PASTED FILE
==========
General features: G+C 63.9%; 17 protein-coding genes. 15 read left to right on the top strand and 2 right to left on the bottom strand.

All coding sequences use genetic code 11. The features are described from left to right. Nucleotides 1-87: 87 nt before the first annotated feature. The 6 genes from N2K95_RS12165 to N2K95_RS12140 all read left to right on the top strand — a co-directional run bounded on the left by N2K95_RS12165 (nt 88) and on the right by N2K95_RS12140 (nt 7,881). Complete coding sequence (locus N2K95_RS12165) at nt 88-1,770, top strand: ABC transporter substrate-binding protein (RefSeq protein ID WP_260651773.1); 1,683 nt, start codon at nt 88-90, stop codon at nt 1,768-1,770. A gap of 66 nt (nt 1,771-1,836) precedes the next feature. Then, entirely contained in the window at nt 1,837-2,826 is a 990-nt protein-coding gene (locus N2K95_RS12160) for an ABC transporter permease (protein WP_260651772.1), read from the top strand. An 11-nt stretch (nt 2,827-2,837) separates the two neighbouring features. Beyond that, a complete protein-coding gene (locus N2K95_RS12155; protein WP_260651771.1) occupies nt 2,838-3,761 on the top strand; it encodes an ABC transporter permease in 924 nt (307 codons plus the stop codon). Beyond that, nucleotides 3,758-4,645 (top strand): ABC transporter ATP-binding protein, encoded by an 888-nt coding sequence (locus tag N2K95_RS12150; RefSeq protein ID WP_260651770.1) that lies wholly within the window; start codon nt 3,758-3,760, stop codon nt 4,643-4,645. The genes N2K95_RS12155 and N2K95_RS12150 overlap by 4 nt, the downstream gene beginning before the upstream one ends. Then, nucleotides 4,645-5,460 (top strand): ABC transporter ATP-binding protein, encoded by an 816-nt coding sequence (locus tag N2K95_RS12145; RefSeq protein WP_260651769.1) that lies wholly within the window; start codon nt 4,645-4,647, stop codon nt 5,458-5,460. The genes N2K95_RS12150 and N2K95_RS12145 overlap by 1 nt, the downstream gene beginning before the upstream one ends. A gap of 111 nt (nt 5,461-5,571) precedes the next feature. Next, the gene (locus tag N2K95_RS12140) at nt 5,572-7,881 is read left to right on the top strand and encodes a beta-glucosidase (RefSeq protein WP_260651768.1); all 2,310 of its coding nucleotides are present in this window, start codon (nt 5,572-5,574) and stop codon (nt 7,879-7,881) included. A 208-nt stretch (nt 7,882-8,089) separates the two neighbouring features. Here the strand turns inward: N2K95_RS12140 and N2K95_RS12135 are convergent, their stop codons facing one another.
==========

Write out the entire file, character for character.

General features: G+C 63.9%; 17 protein-coding genes. 15 read left to right on the top strand and 2 right to left on the bottom strand.

All coding sequences use genetic code 11. The features are described from left to right. Nucleotides 1-87: 87 nt before the first annotated feature. The 6 genes from N2K95_RS12165 to N2K95_RS12140 all read left to right on the top strand — a co-directional run bounded on the left by N2K95_RS12165 (nt 88) and on the right by N2K95_RS12140 (nt 7,881). Complete coding sequence (locus N2K95_RS12165) at nt 88-1,770, top strand: ABC transporter substrate-binding protein (RefSeq protein ID WP_260651773.1); 1,683 nt, start codon at nt 88-90, stop codon at nt 1,768-1,770. A gap of 66 nt (nt 1,771-1,836) precedes the next feature. Then, entirely contained in the window at nt 1,837-2,826 is a 990-nt protein-coding gene (locus N2K95_RS12160) for an ABC transporter permease (protein WP_260651772.1), read from the top strand. An 11-nt stretch (nt 2,827-2,837) separates the two neighbouring features. Beyond that, a complete protein-coding gene (locus N2K95_RS12155; protein WP_260651771.1) occupies nt 2,838-3,761 on the top strand; it encodes an ABC transporter permease in 924 nt (307 codons plus the stop codon). Beyond that, nucleotides 3,758-4,645 (top strand): ABC transporter ATP-binding protein, encoded by an 888-nt coding sequence (locus tag N2K95_RS12150; RefSeq protein ID WP_260651770.1) that lies wholly within the window; start codon nt 3,758-3,760, stop codon nt 4,643-4,645. The genes N2K95_RS12155 and N2K95_RS12150 overlap by 4 nt, the downstream gene beginning before the upstream one ends. Then, nucleotides 4,645-5,460 (top strand): ABC transporter ATP-binding protein, encoded by an 816-nt coding sequence (locus tag N2K95_RS12145; RefSeq protein WP_260651769.1) that lies wholly within the window; start codon nt 4,645-4,647, stop codon nt 5,458-5,460. The genes N2K95_RS12150 and N2K95_RS12145 overlap by 1 nt, the downstream gene beginning before the upstream one ends. A gap of 111 nt (nt 5,461-5,571) precedes the next feature. Next, the gene (locus tag N2K95_RS12140) at nt 5,572-7,881 is read left to right on the top strand and encodes a beta-glucosidase (RefSeq protein WP_260651768.1); all 2,310 of its coding nucleotides are present in this window, start codon (nt 5,572-5,574) and stop codon (nt 7,879-7,881) included. A 208-nt stretch (nt 7,882-8,089) separates the two neighbouring features. Here the strand turns inward: N2K95_RS12140 and N2K95_RS12135 are convergent, their stop codons facing one another.